What made you want to become an attorney?
My dad is a judge who spent 30 years on the bench and introduced me to the legal profession. I knew the challenges of this job and the efforts it takes to be a lawyer. From him, I learned that while it is a demanding profession, you work with smart people, face challenges and resolve problems, which I enjoy.
What is the most valuable lesson you’ve learned so far in your career?
A good lawyer should be both a lawyer and a psychologist. The ability to listen to people and address their concerns is necessary in the legal profession. I am a transactional attorney and I help clients sell and buy businesses. Very often, clients are selling what they built from the ground up and invested most of their life in, which can be very emotional. For example, there was a time when a client (a doctor selling his practice) came to the office the day after closing, as he had done every day for 40 years. He found all the locks had been changed by the buyer, whom he had trained over years and had promised that the door to the office would always be open for the seller.
In another circumstance, the opposing counsel demanded very extensive due diligence requests and the seller took these demands very personally thinking that the buyer did not trust him, which potentially could have ended the deal. It is imperative to remain on your client’s side, listen, explain, and answer every question or concern the client may have while walking them through the process.
What accomplishments have given you the most satisfaction?
Education has always been a passion of mine. Prior to starting my law practice, I obtained a degree in early education. I then started my law practice in the Ukraine after graduating from the top-ranked law school, Taras Shevchenko National University of Kyiv. In 2006, I moved to Ohio. In order to practice law in Ohio, I enrolled in Cleveland Marshall’s LL.M program and after graduating, passed the Ohio bar exam. I now have law degrees and can practice in two countries. I’m very proud of that!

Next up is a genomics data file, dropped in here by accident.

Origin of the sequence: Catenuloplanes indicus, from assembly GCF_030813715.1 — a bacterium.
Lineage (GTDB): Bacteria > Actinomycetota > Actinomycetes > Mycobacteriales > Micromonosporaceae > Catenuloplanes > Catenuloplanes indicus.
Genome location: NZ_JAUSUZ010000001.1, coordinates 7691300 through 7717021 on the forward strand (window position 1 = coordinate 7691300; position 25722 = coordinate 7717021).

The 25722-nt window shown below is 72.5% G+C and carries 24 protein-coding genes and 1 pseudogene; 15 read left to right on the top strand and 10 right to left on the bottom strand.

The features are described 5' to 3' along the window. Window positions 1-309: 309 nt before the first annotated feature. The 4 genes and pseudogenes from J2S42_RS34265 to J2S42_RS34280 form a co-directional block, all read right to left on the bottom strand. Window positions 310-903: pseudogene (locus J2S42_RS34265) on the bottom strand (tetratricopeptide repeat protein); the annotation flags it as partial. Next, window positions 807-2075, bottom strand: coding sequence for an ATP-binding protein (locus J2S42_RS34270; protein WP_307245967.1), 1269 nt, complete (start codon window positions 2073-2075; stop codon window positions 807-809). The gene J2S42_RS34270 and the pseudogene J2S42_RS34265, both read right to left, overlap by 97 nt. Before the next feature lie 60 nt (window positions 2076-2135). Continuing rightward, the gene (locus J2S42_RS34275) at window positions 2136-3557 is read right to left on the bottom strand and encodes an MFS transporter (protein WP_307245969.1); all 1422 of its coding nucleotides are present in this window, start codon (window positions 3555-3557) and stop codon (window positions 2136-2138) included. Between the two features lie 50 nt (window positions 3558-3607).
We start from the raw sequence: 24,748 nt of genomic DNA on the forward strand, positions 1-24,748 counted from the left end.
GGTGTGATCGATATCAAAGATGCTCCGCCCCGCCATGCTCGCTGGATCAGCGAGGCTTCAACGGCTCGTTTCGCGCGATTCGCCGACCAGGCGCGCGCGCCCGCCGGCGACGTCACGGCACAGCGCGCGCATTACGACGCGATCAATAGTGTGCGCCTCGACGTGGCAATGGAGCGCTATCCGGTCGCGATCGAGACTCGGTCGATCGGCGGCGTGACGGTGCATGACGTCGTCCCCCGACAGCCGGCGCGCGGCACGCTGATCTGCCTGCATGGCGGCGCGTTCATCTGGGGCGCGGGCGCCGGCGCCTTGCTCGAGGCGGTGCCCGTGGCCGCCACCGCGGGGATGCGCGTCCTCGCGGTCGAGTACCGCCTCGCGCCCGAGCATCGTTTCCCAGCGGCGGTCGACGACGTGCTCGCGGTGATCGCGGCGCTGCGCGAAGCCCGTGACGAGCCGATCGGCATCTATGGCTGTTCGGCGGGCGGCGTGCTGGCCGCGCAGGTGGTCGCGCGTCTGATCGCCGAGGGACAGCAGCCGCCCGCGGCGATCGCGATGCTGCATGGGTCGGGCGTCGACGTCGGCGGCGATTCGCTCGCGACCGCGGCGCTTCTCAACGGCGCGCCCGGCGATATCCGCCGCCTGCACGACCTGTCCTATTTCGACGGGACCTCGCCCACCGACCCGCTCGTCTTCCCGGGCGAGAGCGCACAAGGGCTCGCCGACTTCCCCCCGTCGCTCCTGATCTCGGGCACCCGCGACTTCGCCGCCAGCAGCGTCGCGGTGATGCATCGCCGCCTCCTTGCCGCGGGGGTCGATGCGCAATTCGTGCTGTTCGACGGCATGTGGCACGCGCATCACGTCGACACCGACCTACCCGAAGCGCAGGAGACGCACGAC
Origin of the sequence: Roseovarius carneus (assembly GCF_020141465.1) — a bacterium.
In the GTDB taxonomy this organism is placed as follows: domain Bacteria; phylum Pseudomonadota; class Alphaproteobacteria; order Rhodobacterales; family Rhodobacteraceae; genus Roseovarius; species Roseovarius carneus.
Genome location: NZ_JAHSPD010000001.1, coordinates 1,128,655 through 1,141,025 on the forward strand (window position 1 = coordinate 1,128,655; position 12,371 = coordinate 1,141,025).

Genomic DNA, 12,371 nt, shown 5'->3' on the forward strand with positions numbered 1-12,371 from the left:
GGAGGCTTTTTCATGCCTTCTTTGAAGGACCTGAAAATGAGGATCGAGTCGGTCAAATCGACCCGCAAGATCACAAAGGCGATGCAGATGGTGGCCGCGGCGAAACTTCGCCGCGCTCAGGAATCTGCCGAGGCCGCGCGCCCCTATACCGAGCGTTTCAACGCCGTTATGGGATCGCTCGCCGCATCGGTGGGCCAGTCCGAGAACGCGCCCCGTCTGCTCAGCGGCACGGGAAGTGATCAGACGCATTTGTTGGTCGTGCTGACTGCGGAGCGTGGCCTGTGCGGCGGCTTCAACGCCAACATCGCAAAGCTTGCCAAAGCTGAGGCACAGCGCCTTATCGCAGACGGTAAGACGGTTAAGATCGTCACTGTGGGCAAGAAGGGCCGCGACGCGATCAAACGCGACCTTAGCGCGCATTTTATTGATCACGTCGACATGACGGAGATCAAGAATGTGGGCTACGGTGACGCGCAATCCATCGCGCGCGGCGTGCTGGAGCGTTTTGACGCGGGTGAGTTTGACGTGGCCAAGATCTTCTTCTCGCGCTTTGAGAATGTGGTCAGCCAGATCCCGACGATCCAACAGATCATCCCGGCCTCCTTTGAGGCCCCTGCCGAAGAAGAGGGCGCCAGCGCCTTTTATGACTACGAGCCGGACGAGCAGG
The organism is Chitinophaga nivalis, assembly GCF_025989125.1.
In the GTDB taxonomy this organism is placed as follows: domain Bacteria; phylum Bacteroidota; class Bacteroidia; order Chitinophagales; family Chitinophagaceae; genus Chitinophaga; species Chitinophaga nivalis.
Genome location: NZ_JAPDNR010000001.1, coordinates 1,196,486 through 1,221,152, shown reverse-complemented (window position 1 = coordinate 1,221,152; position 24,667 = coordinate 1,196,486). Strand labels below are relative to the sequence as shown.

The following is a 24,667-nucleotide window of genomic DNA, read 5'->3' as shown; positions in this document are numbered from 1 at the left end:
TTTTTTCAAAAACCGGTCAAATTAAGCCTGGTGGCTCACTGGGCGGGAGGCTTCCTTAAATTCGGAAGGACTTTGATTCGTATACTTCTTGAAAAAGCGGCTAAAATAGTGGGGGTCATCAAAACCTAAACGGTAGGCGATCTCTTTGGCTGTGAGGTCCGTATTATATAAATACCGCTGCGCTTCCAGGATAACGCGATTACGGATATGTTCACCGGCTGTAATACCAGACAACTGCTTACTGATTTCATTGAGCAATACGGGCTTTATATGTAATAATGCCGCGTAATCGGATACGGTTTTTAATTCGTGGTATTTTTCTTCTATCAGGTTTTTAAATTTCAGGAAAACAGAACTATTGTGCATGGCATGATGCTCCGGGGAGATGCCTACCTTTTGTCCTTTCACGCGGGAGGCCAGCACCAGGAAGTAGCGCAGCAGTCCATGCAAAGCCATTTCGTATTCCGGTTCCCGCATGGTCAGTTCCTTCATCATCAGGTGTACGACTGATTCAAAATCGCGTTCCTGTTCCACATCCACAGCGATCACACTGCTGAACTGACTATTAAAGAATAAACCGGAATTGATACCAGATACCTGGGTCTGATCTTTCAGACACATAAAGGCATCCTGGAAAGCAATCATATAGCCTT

What is the most valuable thing a lawyer can do for their clients?
Always think a step ahead. A lawyer should not just answer a question or resolve a problem, but also think and explain the consequences of such decision. A lot of legal problems can be avoided if addressed timely. A client may ask you to draft a simple operating agreement for two partners with equal ownership and rights. It can be simple until you start asking “what if” questions. What if the partners can’t agree on the management? What if one of the partners wants to retire first? What if one works more? Addressing such questions at the drafting stage helps to prevent a lot of issues in the future.
What is an interesting trend happening right now related to your field of practice?
I see a lot of acquisitions of smaller businesses (and often, professional practices) by big, sometimes multi-state players. COVID-19 accelerated this process but what is interesting is that the selling prices haven’t dropped substantially.
What is something that a lot of people don't know about you?
My first degree is in elementary education and I worked as a teacher for a few years.
What do you think your profession would be if you weren't a lawyer?
I would have probably continued to work with children or opened an animal shelter.
What is on your bucket list?
Obtain a tax LL.M. degree and run a half marathon.